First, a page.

DaRK PaRTY: What has happened to "shopping" in the
Jim: Not much; it's been pretty much the same for the last 100 years. Commentary changes, but buying stuff remains a central way of making meaning for life. That consumption is doing the "work" of religion is not new; it's the result of the Industrial Revolution. We're just changing the inventory of relics.
DP: Luxury items have become a huge commodity in the
Jim: They make us feel good. You buy feeling and the object is thrown in for free. Think Evian water. The value is not in the water, it's in the sensations. Ditto the Lexus.
DP: Have people become the brands they buy?
Jim: Well, sure, a bit but so what? That's like asking do people become the religions they worship. To a degree, yes, but the system of belief makes life meaningful. For a while, to some; certainly not everyone. As we grow older we shift brands.
Jim: "Greed" is a word I use to describe your consumption habits. Not mine. What is really at issue is taste. If you buy a Mercedes I may consider you greedy. If I do it its because I deserve it.
Almost 90 percent of what the middle class buys, we don't need. Need has nothing to do with modern consumption -- that's what makes it so interesting. This has never happened before in history. And it's true for great chunks of Europe, North America, and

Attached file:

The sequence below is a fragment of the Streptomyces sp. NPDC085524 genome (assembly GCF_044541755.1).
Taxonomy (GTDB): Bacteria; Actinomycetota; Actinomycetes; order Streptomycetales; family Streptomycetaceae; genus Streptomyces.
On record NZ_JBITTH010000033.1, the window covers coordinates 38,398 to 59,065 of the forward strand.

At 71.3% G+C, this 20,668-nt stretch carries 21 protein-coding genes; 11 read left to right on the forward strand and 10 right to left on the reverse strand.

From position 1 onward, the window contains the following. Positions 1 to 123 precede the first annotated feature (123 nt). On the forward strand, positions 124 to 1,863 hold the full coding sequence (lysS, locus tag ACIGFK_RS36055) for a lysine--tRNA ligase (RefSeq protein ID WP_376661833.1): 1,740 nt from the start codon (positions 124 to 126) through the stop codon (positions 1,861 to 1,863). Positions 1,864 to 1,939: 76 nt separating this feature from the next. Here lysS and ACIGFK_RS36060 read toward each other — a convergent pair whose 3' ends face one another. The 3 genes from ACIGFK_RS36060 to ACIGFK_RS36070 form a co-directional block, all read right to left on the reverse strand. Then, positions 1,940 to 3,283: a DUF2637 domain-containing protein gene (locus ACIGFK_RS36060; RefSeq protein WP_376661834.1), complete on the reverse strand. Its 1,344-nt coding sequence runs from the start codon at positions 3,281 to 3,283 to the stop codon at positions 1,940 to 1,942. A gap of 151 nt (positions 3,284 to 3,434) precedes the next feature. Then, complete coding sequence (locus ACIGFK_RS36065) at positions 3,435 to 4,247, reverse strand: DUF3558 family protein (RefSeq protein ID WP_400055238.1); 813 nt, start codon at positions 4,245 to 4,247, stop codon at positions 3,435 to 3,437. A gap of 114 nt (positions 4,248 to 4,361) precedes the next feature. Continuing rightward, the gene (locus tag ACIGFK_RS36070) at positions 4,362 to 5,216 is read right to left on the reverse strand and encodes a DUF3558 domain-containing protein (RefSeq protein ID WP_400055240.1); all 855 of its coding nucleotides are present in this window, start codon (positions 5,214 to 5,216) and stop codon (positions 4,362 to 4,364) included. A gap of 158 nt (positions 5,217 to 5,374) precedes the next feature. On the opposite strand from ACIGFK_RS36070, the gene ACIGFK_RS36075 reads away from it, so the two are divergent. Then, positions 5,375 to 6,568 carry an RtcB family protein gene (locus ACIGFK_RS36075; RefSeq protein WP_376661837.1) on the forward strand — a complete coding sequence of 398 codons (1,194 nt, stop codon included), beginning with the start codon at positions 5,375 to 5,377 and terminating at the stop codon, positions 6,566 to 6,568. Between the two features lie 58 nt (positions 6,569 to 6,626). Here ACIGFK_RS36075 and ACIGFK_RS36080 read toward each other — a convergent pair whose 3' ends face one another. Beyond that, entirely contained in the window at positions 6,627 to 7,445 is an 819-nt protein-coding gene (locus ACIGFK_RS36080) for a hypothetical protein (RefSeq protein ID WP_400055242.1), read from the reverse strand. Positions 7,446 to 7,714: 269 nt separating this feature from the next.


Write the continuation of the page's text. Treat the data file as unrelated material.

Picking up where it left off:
DP: There's been a minor backlash against materialism -- will that backlash continue to take hold or is materialism going to continue to thrive?
Jim: If what you mean is the occasional appearance of voluntary simplicity then, yes, but this has more to do with how some 45-year-old women feel about their lives as consumers than with how 18 year old kids feel. When adolescents turn against "needless consumption" then you'll know something interesting is happening. That hasn't happened. If we have a serious economic Depression, it will.StumbleUpon | Digg | del.icio.us | Reddit | Technorati | E-mail